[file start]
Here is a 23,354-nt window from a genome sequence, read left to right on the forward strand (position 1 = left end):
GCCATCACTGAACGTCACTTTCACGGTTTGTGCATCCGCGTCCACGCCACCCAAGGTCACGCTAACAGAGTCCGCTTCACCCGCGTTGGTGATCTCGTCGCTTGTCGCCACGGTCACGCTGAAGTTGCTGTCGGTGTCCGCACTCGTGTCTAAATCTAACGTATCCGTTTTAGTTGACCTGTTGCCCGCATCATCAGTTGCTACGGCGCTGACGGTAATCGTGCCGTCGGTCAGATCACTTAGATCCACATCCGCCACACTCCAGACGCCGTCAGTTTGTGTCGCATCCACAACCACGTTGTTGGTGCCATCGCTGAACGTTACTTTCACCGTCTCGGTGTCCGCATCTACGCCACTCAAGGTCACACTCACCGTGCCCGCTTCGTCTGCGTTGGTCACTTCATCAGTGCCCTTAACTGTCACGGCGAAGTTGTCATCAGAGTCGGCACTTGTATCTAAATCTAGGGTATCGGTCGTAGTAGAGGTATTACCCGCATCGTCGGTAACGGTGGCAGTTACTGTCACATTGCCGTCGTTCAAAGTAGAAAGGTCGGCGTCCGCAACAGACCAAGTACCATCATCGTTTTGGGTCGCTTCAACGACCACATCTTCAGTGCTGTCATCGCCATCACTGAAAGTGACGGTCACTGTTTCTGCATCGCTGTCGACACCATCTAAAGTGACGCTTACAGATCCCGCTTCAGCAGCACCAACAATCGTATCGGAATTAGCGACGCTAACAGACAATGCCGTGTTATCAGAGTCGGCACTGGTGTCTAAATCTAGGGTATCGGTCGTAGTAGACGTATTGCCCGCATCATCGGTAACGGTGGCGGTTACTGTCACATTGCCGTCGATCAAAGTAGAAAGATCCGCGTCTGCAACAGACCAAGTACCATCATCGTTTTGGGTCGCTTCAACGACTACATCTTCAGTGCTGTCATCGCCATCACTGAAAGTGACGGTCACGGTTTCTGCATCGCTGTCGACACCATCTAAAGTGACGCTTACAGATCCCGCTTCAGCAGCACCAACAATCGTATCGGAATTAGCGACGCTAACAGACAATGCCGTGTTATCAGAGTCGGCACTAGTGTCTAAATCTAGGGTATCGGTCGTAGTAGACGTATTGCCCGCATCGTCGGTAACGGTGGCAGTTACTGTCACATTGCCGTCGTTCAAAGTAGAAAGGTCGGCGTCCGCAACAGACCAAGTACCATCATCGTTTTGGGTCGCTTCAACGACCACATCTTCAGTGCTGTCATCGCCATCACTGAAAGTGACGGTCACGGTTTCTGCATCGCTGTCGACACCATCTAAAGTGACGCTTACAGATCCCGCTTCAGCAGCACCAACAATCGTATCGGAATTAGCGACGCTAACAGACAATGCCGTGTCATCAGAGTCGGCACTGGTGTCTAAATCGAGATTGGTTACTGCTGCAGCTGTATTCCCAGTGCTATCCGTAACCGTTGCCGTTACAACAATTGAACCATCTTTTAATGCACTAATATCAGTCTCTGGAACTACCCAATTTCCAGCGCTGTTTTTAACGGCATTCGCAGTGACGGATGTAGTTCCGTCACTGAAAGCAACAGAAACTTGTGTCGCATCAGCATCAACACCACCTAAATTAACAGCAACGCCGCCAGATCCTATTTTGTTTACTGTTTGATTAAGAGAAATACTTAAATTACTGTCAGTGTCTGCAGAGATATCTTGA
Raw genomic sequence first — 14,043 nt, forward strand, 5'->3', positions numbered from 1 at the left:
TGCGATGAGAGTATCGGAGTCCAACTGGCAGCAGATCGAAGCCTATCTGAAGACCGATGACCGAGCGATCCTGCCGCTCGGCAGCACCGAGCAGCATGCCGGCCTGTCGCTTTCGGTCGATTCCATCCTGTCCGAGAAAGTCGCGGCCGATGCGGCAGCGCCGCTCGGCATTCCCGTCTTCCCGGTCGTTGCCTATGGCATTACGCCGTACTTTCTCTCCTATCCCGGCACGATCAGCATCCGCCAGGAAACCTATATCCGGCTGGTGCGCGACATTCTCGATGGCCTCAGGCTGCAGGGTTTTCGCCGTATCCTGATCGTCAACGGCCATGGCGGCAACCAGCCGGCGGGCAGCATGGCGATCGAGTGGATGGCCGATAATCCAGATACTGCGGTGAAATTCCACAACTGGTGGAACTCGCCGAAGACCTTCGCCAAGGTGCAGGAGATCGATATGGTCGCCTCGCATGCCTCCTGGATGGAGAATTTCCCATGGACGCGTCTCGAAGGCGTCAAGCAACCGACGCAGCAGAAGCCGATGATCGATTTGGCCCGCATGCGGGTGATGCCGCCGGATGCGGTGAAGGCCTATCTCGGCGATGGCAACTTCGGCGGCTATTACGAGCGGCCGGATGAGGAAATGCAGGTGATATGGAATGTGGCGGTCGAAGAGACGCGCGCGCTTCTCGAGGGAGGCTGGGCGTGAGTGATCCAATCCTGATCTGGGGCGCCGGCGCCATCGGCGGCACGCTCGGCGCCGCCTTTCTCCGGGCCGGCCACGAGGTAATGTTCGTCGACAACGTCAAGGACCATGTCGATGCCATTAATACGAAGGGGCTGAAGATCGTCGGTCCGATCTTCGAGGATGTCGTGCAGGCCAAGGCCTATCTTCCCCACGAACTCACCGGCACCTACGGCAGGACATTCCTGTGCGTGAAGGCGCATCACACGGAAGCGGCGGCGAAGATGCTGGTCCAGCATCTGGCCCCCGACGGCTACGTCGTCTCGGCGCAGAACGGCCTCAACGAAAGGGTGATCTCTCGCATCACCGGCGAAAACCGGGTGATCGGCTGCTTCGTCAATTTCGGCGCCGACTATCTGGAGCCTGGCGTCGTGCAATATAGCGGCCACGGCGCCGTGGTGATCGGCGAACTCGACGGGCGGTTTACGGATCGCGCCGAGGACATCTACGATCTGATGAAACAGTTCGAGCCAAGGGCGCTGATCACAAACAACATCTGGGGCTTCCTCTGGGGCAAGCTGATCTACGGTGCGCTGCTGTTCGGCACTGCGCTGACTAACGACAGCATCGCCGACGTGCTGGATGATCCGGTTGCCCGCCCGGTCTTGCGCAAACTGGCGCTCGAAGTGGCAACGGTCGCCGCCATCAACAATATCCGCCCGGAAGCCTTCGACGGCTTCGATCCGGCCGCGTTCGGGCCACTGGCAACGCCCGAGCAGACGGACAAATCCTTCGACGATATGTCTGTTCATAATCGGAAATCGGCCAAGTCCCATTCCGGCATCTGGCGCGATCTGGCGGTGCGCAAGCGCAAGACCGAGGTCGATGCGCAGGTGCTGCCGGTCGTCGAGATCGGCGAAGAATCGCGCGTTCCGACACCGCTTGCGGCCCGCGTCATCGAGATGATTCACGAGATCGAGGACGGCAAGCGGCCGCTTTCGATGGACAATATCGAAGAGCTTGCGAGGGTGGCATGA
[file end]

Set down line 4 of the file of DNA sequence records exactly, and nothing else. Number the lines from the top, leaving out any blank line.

TGCGATGAGAGTATCGGAGTCCAACTGGCAGCAGATCGAAGCCTATCTGAAGACCGATGACCGAGCGATCCTGCCGCTCGGCAGCACCGAGCAGCATGCCGGCCTGTCGCTTTCGGTCGATTCCATCCTGTCCGAGAAAGTCGCGGCCGATGCGGCAGCGCCGCTCGGCATTCCCGTCTTCCCGGTCGTTGCCTATGGCATTACGCCGTACTTTCTCTCCTATCCCGGCACGATCAGCATCCGCCAGGAAACCTATATCCGGCTGGTGCGCGACATTCTCGATGGCCTCAGGCTGCAGGGTTTTCGCCGTATCCTGATCGTCAACGGCCATGGCGGCAACCAGCCGGCGGGCAGCATGGCGATCGAGTGGATGGCCGATAATCCAGATACTGCGGTGAAATTCCACAACTGGTGGAACTCGCCGAAGACCTTCGCCAAGGTGCAGGAGATCGATATGGTCGCCTCGCATGCCTCCTGGATGGAGAATTTCCCATGGACGCGTCTCGAAGGCGTCAAGCAACCGACGCAGCAGAAGCCGATGATCGATTTGGCCCGCATGCGGGTGATGCCGCCGGATGCGGTGAAGGCCTATCTCGGCGATGGCAACTTCGGCGGCTATTACGAGCGGCCGGATGAGGAAATGCAGGTGATATGGAATGTGGCGGTCGAAGAGACGCGCGCGCTTCTCGAGGGAGGCTGGGCGTGAGTGATCCAATCCTGATCTGGGGCGCCGGCGCCATCGGCGGCACGCTCGGCGCCGCCTTTCTCCGGGCCGGCCACGAGGTAATGTTCGTCGACAACGTCAAGGACCATGTCGATGCCATTAATACGAAGGGGCTGAAGATCGTCGGTCCGATCTTCGAGGATGTCGTGCAGGCCAAGGCCTATCTTCCCCACGAACTCACCGGCACCTACGGCAGGACATTCCTGTGCGTGAAGGCGCATCACACGGAAGCGGCGGCGAAGATGCTGGTCCAGCATCTGGCCCCCGACGGCTACGTCGTCTCGGCGCAGAACGGCCTCAACGAAAGGGTGATCTCTCGCATCACCGGCGAAAACCGGGTGATCGGCTGCTTCGTCAATTTCGGCGCCGACTATCTGGAGCCTGGCGTCGTGCAATATAGCGGCCACGGCGCCGTGGTGATCGGCGAACTCGACGGGCGGTTTACGGATCGCGCCGAGGACATCTACGATCTGATGAAACAGTTCGAGCCAAGGGCGCTGATCACAAACAACATCTGGGGCTTCCTCTGGGGCAAGCTGATCTACGGTGCGCTGCTGTTCGGCACTGCGCTGACTAACGACAGCATCGCCGACGTGCTGGATGATCCGGTTGCCCGCCCGGTCTTGCGCAAACTGGCGCTCGAAGTGGCAACGGTCGCCGCCATCAACAATATCCGCCCGGAAGCCTTCGACGGCTTCGATCCGGCCGCGTTCGGGCCACTGGCAACGCCCGAGCAGACGGACAAATCCTTCGACGATATGTCTGTTCATAATCGGAAATCGGCCAAGTCCCATTCCGGCATCTGGCGCGATCTGGCGGTGCGCAAGCGCAAGACCGAGGTCGATGCGCAGGTGCTGCCGGTCGTCGAGATCGGCGAAGAATCGCGCGTTCCGACACCGCTTGCGGCCCGCGTCATCGAGATGATTCACGAGATCGAGGACGGCAAGCGGCCGCTTTCGATGGACAATATCGAAGAGCTTGCGAGGGTGGCATGA